Whole Foods Unaffected by Beef Recall

Whole Foods

The recent recall of 4000 pounds of distributed beef had reportedly found its way to 34 Whole Foods markets last week. The beef recall took place Thursday after possible bovine spongiform encephalopathy (BSE) was discovered. Bovine spongiform encephalopathy is commonly known as mad cow disease. However, Whole Foods now reports that the beef distributed to their stores were unaffected.

The contamination was reportedly found in bone-in rib-eye cuts of meat that were processed at Fruitland American Meat in Jackson, Missouri. The shipment reportedly arrived at the Whole Foods distribution center in Connecticut, where the meats were then distributed to 34 Whole Foods stores in the northeast region of the country. A restaurant in New York City, and a restaurant in Kansas City Missouri were also shipped the contaminated beef.

This past Friday the Whole Foods chain issued a statement that the affected cattle associated with the recall are all too young to coincide with the beef purchased by the Whole Foods chain. Reportedly, each of the 39 cows affected were all under 30 months old.

Mad cow disease is derived from tissue found in the cattle’s nervous system. This tissue is usually removed from the cattle to render it BSE safe. The 39 cows in question are believed to have not had the dangerous tissue removed during processing. As well, the cows were all beyond 30 months old, hence Whole Foods reports that their 34 stores remain unaffected by the beef recall.

BSE or mad cow disease affects the central nervous system of the affected adult cattle. It is degenerative, slowly progressive, and fatal. BSE is also transmissible which spawns safety measures with regard to human consumption.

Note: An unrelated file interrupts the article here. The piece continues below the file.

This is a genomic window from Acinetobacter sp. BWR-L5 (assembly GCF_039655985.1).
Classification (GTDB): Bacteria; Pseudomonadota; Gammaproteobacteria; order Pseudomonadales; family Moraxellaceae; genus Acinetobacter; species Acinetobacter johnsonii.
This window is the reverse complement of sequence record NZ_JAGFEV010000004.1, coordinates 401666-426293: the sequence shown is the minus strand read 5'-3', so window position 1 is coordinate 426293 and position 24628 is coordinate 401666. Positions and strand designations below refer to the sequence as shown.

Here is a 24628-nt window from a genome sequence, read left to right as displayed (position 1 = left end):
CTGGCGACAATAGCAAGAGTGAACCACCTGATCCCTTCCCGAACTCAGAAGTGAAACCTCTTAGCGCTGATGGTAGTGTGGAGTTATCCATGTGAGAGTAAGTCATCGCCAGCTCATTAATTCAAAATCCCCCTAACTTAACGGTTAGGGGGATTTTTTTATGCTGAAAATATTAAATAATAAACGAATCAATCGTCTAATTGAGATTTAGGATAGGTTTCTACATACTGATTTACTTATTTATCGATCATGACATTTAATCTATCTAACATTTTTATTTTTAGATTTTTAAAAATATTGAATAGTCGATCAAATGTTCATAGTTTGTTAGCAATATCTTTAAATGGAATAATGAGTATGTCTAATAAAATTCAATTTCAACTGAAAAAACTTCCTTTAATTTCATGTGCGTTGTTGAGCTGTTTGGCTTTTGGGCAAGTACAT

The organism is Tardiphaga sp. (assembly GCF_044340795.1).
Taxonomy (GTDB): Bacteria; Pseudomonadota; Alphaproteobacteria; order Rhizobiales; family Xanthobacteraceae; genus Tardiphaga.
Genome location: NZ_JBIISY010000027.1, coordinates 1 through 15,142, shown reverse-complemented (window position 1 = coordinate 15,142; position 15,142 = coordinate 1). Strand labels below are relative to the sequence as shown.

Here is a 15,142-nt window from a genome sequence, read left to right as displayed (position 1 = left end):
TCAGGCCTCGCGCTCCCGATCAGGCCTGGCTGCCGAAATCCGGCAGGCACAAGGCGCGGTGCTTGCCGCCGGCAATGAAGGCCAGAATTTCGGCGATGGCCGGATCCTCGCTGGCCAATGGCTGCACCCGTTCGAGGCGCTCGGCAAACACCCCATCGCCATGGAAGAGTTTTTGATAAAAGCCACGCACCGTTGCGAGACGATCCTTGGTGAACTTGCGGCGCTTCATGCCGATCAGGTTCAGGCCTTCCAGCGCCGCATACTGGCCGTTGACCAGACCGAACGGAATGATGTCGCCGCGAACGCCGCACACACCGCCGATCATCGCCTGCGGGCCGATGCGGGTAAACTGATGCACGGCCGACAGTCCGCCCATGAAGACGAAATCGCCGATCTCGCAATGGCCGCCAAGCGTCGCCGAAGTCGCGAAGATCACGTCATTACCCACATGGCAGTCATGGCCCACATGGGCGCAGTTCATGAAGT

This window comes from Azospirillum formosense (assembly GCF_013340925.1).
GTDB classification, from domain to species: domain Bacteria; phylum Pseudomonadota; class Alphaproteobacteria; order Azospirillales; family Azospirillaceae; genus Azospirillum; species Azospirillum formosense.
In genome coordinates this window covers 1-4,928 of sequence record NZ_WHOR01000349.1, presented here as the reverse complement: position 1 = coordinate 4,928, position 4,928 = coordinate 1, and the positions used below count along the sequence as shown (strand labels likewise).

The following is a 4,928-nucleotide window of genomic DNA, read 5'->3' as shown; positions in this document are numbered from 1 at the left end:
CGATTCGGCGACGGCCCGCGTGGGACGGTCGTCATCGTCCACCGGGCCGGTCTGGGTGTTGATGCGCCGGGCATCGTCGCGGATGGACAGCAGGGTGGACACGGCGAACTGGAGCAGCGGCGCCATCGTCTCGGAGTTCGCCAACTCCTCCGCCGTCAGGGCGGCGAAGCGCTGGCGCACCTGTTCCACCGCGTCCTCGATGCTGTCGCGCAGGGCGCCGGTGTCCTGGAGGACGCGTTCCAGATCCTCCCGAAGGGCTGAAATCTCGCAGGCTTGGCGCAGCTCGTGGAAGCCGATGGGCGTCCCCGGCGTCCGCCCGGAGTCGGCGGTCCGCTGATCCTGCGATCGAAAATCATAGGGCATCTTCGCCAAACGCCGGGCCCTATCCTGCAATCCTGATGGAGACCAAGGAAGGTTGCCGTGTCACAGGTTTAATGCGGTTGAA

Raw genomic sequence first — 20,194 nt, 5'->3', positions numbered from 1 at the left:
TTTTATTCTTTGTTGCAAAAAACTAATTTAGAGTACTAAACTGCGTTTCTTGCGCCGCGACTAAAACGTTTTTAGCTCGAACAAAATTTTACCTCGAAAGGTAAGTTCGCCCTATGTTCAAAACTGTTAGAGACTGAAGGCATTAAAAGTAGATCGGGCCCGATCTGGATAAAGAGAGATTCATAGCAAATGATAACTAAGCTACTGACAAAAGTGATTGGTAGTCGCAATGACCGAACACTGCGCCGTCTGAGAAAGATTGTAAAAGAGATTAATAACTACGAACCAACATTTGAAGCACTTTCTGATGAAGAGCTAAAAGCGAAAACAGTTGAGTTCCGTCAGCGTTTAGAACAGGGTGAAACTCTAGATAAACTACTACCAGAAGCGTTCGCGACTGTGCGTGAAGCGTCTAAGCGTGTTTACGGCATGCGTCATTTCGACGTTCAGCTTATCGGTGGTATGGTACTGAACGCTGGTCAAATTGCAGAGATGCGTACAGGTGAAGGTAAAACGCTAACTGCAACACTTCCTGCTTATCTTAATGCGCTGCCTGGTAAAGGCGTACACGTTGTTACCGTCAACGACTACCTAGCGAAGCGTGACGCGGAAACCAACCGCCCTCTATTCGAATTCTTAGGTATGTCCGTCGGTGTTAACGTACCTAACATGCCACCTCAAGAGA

The version of mad cow disease that is found in humans is known as Creutzfeldt-Jakob disease (CJD). Creutzfeldt-Jakob disease is marked by a variety of symptoms, which includes rapid mental deterioration that takes place usually within a few months after consumption. The initial symptoms include anxiety, depression, impaired thinking, personality changes, insomnia, difficulty speaking, memory loss, uncontrollable jerking movements, difficulty swallowing, and blurred vision.

Mental symptoms worsen as the disease progresses. Once infected most humans fall into a coma. Causes of death are usually heart failure, pneumonia, respiratory failure, and other infections. The disease is fatal, and it takes about seven months for the disease to run its course, but humans have been known to live up to two years following a diagnosis.

In rare cases psychiatric symptoms may be more prominent in the beginning. Later in the illness symptoms of dementia may set in, which would be the inability to think, remember or reason. These particular set of symptoms tend to affect younger people, with a typical duration of 12 to 14 months, which is longer than classic Creutzfeldt-Jakob disease.

John Mackey is the CEO and co-founder the popular Whole Foods chain which features a wide variety of specialty and organic food products. Founded in 1978, it went from one Austin, Texas store to more than 340 stores to date. Whole Foods is a fortune 300 company widely recognized for its organic meats department. The chain asserts that their 34 stores remain unaffected by last weeks the beef recall.

By Janet Walters Levite

LA Times
Mayo Clinic
Whole Foods.com